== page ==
The Scrum Master is a coach and facilitator, as well as a process referee. There's no reason a Scrum Master couldn't or shouldn't facilitate team building exercises, but when you start asking "Whose job is it to make lunch reservations?" then you're already past the point where going to lunch together is likely to solve anything.
Analysis and Recommendations
[I]s the Scrum master in charge of organizing [a] team lunch, finding restaurant (sic) etc?
This is an X/Y problem. While the 2020 edition of the Scrum Guide says:
The Scrum Master is accountable for the Scrum Team’s effectiveness.
and includes a specific bullet point making the Scrum Master responsible for:
Ensuring that all Scrum events take place and are positive, productive, and kept within the timebox.
you are fundamentally addressing the problem the wrong way around. Your problem isn't about whether you go to lunch, where you go to lunch, or whose job it is to plan a lunch; your real problem is that the Scrum Team (including the Scrum Master) isn't behaving like a cohesive team.
Deeper Analysis and Root Causes
Another way to look at this is that the Scrum Master is a member of the Scrum Team, and as such can take on tasks that are useful in training, coaching, facilitating the Scrum Team's activities, or removing impediments to progress. If the Scrum Team agrees that team lunches or other team-building exercises have value, then there's no reason a Scrum Master shouldn't do the legwork while the rest of the team is working on other things.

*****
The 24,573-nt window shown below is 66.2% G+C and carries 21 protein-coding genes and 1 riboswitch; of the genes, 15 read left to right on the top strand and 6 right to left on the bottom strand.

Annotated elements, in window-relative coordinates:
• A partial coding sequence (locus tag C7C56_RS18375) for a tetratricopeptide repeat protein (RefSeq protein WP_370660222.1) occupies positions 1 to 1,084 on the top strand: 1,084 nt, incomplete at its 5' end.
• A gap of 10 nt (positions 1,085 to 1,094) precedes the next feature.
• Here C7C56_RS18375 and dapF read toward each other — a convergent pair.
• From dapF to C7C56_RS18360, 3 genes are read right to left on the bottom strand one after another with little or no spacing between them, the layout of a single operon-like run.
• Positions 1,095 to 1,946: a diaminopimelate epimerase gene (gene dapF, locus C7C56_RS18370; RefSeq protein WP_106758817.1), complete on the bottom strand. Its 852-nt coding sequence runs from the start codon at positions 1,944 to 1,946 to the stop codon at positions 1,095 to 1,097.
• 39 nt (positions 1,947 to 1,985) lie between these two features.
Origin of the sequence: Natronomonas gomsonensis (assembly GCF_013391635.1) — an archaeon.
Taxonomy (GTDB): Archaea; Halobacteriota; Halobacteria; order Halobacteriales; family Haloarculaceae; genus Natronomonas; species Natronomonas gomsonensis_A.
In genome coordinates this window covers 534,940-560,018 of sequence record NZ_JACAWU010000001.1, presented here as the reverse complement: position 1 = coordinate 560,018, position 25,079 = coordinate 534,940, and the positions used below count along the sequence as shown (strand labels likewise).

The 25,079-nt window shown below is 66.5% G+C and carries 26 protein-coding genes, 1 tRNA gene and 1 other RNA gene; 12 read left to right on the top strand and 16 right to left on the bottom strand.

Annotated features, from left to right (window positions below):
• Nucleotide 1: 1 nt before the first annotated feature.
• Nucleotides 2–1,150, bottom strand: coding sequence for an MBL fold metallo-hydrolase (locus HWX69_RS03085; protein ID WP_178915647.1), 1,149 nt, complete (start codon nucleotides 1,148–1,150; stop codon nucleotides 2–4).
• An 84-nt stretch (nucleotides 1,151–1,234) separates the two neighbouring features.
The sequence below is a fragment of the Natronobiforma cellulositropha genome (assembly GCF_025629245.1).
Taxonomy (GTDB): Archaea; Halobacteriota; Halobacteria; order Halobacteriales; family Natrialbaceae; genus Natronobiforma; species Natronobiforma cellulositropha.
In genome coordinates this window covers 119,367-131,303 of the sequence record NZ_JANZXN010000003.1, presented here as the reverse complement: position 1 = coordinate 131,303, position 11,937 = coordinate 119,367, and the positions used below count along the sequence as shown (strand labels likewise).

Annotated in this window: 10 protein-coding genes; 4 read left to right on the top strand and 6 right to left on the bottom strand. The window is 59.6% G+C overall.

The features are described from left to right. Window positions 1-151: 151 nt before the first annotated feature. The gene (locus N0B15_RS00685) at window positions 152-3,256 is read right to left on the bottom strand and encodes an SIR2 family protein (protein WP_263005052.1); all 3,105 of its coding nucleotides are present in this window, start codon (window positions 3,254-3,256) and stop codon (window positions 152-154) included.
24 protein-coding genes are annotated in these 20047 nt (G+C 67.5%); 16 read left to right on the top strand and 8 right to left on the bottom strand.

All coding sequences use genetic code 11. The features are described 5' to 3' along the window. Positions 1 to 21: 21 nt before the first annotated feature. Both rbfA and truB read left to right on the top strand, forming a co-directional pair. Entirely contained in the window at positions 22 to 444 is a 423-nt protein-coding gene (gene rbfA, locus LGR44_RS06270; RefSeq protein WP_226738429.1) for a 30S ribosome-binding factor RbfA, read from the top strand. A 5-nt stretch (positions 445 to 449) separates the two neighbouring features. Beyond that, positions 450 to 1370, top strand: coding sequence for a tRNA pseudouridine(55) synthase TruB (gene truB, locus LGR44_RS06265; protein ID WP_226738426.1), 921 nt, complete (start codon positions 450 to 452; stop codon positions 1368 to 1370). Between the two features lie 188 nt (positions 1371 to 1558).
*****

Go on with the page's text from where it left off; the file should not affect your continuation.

However, since you wrote that "the team has bigger problems to solve" then it's rather dubious to think that taking everyone out for pizza or wall-climbing is going to solve the underlying dynamics within the team. These are issues that should be addressed within Sprint Retrospectives, additional team and one-on-one coaching during each Sprint, and generally addressed head-on.
A "team" isn't a team just because you slap a bunch of people together in the same room; a team is a group of people who are actively working together to reach a common goal. If you don't have that, you don't have a Scrum Team. Ispo facto, debating lunch planning responsibilities means that:
- Communications and collaboration within the team are problematic at best.
- You are well past the point where going to lunch is sufficient to solve the collaboration and interpersonal problems you already know you have.
- Is unlikely to uncover additional issues you don't know you have.
- You as the Scrum Master are also part of the problem, because you're one of the people debating whether something is your responsibility or not rather than collaborating with the rest of the team to get it done.
That last bullet is especially important. While a one-off lunch isn't going to make a big difference, the fact that you're even questioning whether a trivial responsibility is yours or not points to a core dysfunction within the Scrum Team.
My near-term recommendation is that you work with the rest of the Scrum Team to identify as many of the current dysfunctions as you can, and then work together to find a solution to the real problems the team is facing. If you need help and support to do that, then speak to your leadership team and ask for help and guidance from line management, your agile leadership team, and your company's agile coaches. If necessary, ask for additional budget to hire or contract an agile coach to help you and the rest of the team improve the Scrum Team's collaborative processes and its team members' ability to leverage the Scrum framework.